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Biographical entry Tilley, Herbert (1866 - 1941)

MRCS 28 July 1890; FRCS 9 June 1898; MB BS London 1890; MD 1891.

10 December 1866
Shepton Mallet, Somerset
6 January 1941
ENT surgeon


Born at Shepton Mallet, Somerset, on 10 December 1866, the fourth child and second son of Henry William Tilley, who farmed his own land, and Emily Steeds Ford, his wife. He was educated at Queen's College, Taunton, and University College Hospital Medical School, where he obtained an entrance exhibition and was Filliter exhibitioner and Achison scholar, and played in the Hospital Rugby XV. He was also an exhibitioner in zoology and comparative anatomy at University College, London. He set up in general practice at 6 College Crescent, South Hampstead, NW, but being particularly drawn to the study of otology and laryngology he received an appointment on the staff of the old Throat and Ear Hospital in Great Portland Street, later becoming surgeon to the Throat Hospital in Golden Square. He was subsequently the first specialist to be appointed surgeon in charge of the ear, nose, and throat department of University College Hospital. This department was amalgamated, largely through Tilley's efforts, with the Royal Ear Hospital in a building, specially designed for it, presented by Geoffrey Duveen. Tilley became consulting aural surgeon to the Hospital on his retirement. He was also consulting aural surgeon to the Ministry of Pensions, and laryngologist to the Radium Institute. He practised at 72 Harley Street.

Tilley was much concerned with the improvement of medical education, believing in the need for a sound general training before specialization. He examined for branch 4 (otology, laryngology, and rhinology) of the MS degree of London University, having been instrumental with Arthur Cheatle in the establishment of this branch of the examination. He also examined in 1923 for the diploma in laryngology and otology of the Royal Colleges of Physicians and Surgeons. In 1932 he was elected a Fellow of University College. He was for many years the principal referee for appointment to the Sir Felix Semon lectureship in laryngology in the University of London, and himself delivered the Semon lecture in 1934. He was president of the section of laryngology at the annual meeting of the British Medical Association in London in 1910. In 1919 he was president of the sections of both laryngology and otology, a rare combination of offices, at the Royal Society of Medicine, and in 1931-32 he was president of the Medical Society of London. He was also a Fellow of the American Academy of Ophthalmology and Otolaryngology. Tilley's own work centred chiefly in the study of the paranasal sinuses, and he had a profound knowledge of laryngeal cancer. He advocated endoscopy of the air-passages and oesophagus. He travelled much and knew his fellow-workers on the continent. He was a man of generous and kindly nature and an excellent colleague. His surgical skill was much in demand by his fellow laryngologists.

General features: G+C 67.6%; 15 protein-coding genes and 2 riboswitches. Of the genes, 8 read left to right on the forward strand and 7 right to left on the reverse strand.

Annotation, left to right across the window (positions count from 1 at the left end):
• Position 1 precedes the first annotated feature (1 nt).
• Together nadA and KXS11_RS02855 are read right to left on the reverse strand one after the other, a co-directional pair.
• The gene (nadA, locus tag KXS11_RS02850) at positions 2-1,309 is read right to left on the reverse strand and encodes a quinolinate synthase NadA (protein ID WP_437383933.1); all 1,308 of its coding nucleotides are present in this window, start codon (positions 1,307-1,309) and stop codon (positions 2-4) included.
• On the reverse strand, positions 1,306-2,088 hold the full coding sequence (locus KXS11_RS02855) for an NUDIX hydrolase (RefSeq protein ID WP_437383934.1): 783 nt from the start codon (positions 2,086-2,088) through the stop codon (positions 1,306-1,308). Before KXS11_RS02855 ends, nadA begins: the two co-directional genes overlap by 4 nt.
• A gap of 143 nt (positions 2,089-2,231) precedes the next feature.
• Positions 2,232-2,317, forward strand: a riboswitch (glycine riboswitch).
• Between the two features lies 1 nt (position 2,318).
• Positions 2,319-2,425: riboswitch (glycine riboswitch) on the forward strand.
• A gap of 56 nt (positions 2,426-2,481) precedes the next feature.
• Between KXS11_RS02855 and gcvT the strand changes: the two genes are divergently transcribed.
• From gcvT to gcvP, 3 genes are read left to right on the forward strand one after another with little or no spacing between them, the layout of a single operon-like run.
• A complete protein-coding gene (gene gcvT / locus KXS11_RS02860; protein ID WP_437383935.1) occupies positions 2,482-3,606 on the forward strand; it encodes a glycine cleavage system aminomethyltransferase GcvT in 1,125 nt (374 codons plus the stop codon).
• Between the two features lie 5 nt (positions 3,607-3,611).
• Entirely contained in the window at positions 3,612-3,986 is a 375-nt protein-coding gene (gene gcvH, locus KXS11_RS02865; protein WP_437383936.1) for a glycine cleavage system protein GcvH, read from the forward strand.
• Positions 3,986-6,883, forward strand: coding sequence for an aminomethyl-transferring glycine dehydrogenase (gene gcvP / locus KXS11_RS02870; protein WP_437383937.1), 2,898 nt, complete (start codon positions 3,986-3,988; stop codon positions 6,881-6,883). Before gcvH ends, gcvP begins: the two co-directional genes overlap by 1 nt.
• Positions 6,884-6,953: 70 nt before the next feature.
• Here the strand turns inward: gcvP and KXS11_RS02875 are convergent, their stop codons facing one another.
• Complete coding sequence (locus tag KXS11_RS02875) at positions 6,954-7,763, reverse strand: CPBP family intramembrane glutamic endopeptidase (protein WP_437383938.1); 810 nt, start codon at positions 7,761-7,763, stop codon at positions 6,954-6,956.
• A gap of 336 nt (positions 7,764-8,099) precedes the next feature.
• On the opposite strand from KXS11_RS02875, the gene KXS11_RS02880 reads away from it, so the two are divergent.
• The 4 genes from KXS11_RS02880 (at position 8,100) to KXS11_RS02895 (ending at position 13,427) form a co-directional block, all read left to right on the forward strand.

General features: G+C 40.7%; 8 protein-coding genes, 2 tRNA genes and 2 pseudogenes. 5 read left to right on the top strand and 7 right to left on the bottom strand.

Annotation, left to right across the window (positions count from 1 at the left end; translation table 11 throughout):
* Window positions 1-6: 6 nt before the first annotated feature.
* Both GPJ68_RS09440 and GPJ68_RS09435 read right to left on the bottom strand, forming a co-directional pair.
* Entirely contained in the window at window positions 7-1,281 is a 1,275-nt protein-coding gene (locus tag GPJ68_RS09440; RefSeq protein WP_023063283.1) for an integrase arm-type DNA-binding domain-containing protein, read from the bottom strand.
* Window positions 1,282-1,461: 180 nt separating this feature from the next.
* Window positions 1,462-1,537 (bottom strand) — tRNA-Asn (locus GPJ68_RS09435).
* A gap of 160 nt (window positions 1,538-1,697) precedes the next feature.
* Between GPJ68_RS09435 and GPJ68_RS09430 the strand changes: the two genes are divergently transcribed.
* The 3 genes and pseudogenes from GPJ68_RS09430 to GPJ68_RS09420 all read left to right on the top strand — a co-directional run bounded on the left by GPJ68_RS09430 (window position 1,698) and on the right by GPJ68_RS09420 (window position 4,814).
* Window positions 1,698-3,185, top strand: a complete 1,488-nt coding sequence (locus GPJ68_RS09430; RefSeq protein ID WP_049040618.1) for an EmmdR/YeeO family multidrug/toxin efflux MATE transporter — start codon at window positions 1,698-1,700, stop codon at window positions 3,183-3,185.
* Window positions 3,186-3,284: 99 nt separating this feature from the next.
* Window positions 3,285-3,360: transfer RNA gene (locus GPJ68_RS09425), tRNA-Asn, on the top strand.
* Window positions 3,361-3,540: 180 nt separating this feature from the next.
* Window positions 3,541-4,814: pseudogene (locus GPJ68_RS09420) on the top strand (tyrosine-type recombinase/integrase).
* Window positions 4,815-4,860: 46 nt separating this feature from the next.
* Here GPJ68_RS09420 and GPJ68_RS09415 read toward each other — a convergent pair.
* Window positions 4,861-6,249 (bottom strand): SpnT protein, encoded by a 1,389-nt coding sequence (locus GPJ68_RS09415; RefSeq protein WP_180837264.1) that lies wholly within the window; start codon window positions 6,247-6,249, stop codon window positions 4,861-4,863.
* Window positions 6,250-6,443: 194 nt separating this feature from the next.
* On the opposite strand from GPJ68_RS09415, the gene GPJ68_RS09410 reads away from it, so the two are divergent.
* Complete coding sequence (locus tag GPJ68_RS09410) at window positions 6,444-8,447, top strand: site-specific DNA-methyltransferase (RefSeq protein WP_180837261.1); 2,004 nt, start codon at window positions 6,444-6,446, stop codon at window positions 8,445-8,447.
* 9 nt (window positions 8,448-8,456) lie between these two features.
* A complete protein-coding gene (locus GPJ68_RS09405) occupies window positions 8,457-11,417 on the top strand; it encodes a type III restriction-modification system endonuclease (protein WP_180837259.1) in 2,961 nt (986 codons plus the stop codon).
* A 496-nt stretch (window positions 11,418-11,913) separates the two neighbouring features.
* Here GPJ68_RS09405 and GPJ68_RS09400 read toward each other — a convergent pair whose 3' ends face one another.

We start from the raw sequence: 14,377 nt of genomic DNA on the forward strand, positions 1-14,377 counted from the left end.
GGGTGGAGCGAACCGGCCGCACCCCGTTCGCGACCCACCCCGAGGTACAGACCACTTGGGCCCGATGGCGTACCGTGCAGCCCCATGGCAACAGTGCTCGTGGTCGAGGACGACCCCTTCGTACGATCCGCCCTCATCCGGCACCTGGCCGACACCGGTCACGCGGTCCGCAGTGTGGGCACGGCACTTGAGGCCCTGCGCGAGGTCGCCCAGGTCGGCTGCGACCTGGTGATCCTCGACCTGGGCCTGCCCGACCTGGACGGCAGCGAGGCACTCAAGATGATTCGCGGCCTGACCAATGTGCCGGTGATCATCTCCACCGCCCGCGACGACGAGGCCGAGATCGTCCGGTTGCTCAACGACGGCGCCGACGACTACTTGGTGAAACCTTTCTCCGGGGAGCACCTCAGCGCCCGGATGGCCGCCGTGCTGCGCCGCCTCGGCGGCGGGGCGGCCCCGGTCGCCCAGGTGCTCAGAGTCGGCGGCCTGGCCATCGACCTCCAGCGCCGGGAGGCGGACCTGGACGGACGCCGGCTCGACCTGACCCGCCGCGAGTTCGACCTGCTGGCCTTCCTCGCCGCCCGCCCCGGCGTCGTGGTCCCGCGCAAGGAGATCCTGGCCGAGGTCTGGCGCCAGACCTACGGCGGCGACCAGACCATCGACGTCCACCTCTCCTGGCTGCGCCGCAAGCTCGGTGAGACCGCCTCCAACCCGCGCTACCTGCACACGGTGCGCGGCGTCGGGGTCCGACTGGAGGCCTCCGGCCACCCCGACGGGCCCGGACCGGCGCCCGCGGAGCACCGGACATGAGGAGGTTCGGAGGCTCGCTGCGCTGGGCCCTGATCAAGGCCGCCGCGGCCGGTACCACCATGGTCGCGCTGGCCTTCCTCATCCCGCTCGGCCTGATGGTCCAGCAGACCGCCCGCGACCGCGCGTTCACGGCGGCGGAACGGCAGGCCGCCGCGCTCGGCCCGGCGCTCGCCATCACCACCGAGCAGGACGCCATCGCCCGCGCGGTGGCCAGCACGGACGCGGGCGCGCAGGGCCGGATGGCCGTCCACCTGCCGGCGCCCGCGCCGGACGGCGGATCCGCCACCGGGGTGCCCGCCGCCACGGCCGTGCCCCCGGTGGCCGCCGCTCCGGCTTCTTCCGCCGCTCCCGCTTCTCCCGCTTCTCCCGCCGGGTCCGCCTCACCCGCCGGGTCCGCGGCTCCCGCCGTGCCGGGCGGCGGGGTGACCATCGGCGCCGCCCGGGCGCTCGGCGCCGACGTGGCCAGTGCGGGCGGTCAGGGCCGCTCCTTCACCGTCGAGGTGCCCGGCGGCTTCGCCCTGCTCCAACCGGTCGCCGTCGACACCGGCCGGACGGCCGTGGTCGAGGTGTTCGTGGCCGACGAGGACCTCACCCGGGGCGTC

Tilley married on 30 August 1894 Florence Mitchell Morris, who came as he did from Somerset, but there were no children. Mrs Tilley's health failed some years before his death, but she survived him for eight years, dying on 14 April 1949. He died at Garden Reach, St George's Hill, Weybridge on 6 January 1941, aged 74. Tilley bequeathed £800 to the Royal Ear Hospital for the Herbert Tilley museum, with £200 for an annual lecture, and all his instruments, books, etc; £1,000 to the Royal Medical Benevolent Fund; and £250 to the Research Defence Society.

Purulent nasal discharges. London, 1901.
Diseases of the nose and throat, 3rd and 4th editions of the text-book by R de Havilland Hall. London, 1908 and 1919.
Chronic pyogenic inflammation of the antrum and other accessory sinuses, Semon lecture 1934. J Laryng 1935, 50, 1-26.
Epidemic streptococcus laryngitis. Brit med J 1935, 2, 3.

Sources used to compile this entry: [The Times, 11 January 1941, p 6f; Brit med J 1941, 1, 102, with portrait, and p 179; Lancet, 1941, 1, 128, with portrait; Univ Coll Hosp Mag 1941, 26, 4; The Times, 18 April 1949, death of Mrs Tilley; information from his brother, J P Tilley, FCA].

The Royal College of Surgeons of England